Origin and Geology of Soldiers Delight

Literature Review

Summary: Tyndall Origin And Geology Article ImageSoldiers Delight probably originated from the upper mantle of the Earth, during convergence of an ancient oceanic plate with the continental plate which preceded North America, called Laurentia.  It is part of a large fragment of an oceanic plate which was thrust upon the edge of Laurentia during the collision, becoming part of the continent.  This fragment of the oceanic plate, termed ophiolite (“snake stone”), consists of crust and underlying upper mantle.  Based on current science, Soldiers Delight is from the upper mantle part of the ophiolite.  This ophiolite, named the Baltimore Mafic Complex, formed during development of the Appalachian Mountains more than 450 million years ago, about 200 million years before the Age of Dinosaurs.

Discussion:  Tectonic plates are large sections of the outermost shell of the Earth comprised of crust and adjoining upper mantle, collectively called lithosphere (Alexander et al. 2007).  Oceanic plates are heavier than continental plates and, therefore, almost always slide under (subduct) continental plates during the Wilson Cycle.  Infrequently, however, a fragment of an oceanic plate is thrust onto the margin of a colliding continental plate and is called an ophiolite (“snake stone”).  During the past 500 million years, less than 0.001 % of the crust generated at mid-oceanic ridges, worldwide, has been incorporated into continental margins.  None of the Atlantic Ocean lithosphere has been incorporated into any continental margin during the last 160 million years (Dilek 2003).   

Soldiers Delight is part of the largest ophiolite in the central and southern Appalachians, the Baltimore Mafic Complex.  This complex stretches from central Maryland into southern Pennsylvania (Hunan and Sinha 1989).  Obduction of the Baltimore Mafic Complex occurred around 450 million years ago, about 200 million years before the Age of Dinosaurs (Smith 2008).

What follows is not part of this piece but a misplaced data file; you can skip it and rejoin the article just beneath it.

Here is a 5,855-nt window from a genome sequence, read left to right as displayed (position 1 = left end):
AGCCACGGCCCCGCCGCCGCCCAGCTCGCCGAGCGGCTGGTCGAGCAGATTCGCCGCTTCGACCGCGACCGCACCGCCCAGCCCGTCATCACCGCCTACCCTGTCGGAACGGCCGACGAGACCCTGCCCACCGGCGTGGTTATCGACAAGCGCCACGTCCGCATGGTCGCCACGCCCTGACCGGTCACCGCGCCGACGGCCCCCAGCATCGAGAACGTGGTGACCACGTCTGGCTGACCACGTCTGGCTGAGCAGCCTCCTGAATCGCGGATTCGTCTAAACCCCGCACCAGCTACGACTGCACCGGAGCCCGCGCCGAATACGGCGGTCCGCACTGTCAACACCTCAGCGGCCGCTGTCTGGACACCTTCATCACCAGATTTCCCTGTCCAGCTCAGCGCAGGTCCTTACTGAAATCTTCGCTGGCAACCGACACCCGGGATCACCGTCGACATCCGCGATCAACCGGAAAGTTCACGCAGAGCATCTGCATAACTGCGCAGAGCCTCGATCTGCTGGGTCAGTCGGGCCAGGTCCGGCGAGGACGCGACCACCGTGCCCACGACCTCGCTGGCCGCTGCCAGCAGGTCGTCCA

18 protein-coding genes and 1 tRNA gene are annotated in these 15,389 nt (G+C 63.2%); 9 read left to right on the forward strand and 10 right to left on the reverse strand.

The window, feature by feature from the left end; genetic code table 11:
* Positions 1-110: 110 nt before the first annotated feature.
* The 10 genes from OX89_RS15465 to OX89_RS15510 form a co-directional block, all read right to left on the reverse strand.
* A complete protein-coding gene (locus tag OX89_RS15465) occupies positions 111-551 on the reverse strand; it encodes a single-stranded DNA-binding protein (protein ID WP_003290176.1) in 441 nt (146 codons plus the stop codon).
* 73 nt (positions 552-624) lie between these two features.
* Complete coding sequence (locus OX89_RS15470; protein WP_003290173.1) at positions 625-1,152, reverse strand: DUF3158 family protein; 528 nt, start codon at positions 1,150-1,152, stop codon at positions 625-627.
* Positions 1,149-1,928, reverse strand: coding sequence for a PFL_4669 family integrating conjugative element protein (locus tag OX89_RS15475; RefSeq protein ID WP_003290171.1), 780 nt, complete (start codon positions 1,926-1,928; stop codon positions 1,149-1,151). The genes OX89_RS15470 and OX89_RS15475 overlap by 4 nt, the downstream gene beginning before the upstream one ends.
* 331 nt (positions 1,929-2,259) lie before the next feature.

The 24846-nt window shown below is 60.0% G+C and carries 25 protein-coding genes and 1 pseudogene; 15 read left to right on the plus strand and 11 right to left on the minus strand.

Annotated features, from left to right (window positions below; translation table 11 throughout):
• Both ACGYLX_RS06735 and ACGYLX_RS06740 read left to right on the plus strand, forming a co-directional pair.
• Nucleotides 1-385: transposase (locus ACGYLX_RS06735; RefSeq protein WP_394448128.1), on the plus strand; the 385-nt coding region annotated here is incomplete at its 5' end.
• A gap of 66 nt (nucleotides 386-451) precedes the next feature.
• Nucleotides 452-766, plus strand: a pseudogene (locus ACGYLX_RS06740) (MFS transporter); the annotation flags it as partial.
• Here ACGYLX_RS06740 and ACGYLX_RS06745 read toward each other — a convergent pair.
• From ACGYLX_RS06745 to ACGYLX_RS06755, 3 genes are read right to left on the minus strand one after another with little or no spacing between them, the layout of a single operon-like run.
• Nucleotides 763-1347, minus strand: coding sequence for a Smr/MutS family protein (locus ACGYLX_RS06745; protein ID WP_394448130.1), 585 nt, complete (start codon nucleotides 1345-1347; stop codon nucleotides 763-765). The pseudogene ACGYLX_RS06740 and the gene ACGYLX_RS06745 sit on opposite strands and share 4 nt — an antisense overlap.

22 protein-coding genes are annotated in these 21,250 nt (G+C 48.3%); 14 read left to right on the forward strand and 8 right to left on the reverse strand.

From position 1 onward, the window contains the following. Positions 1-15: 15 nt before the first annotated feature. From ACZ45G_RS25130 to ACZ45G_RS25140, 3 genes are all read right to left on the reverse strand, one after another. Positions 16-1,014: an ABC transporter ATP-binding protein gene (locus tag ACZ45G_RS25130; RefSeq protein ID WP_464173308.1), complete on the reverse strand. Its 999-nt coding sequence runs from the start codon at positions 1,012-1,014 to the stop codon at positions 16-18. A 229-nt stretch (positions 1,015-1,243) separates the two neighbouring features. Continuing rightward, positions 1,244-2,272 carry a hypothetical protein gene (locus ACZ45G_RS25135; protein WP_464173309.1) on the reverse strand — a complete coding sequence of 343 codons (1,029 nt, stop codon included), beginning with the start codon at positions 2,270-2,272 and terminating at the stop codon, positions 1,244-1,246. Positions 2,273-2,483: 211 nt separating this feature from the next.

Although some ophiolites are preserved in their original condition, the Baltimore Mafic Complex became very fragmented over the span of hundreds of millions of years.  Soldiers Delight originated from upper mantle in one of the dismembered portions of this complex (Guice et al. 2021).  Upper mantle is comprised of ultramafic rocks; i.e., rocks high in magnesium and iron (Alexander et al.  2007, 2009).  Soldiers Delight is serpentinite (serpentine rock) which formed from one of these ultramafic rocks, peridotite (Alexander et al. 2009).  That is, the minerals that formed peridotite (olivine and pyroxenes) were changed to serpentinite minerals (antigorite, chrysotile, and lizardtite) by certain elevated temperatures in the presence of water, such as seawater.  (Magnetite is also produced from the parent rock.)  Serpentinite is still ultramafic because Mg was not lost during metamorphosis.  However, Ca was lost during the conversion to serpentine, leaving serpentine rock and derivative soil with very high Mg:Ca ratios, with dramatic consequences to plant life as discussed in subsequent sections.  Based on five samples from three locations studied by Guice et al. (2021), the parent ultramafic rock of Soldiers Delight has been transformed to serpentine rock with a Mg:Ca ratio of about 6:1.  Most plants grow best at a Mg:Ca ratio of about 1:1, and the average ratio of Mg:Ca on continents is about 0.7 (Alexander et al. 2007).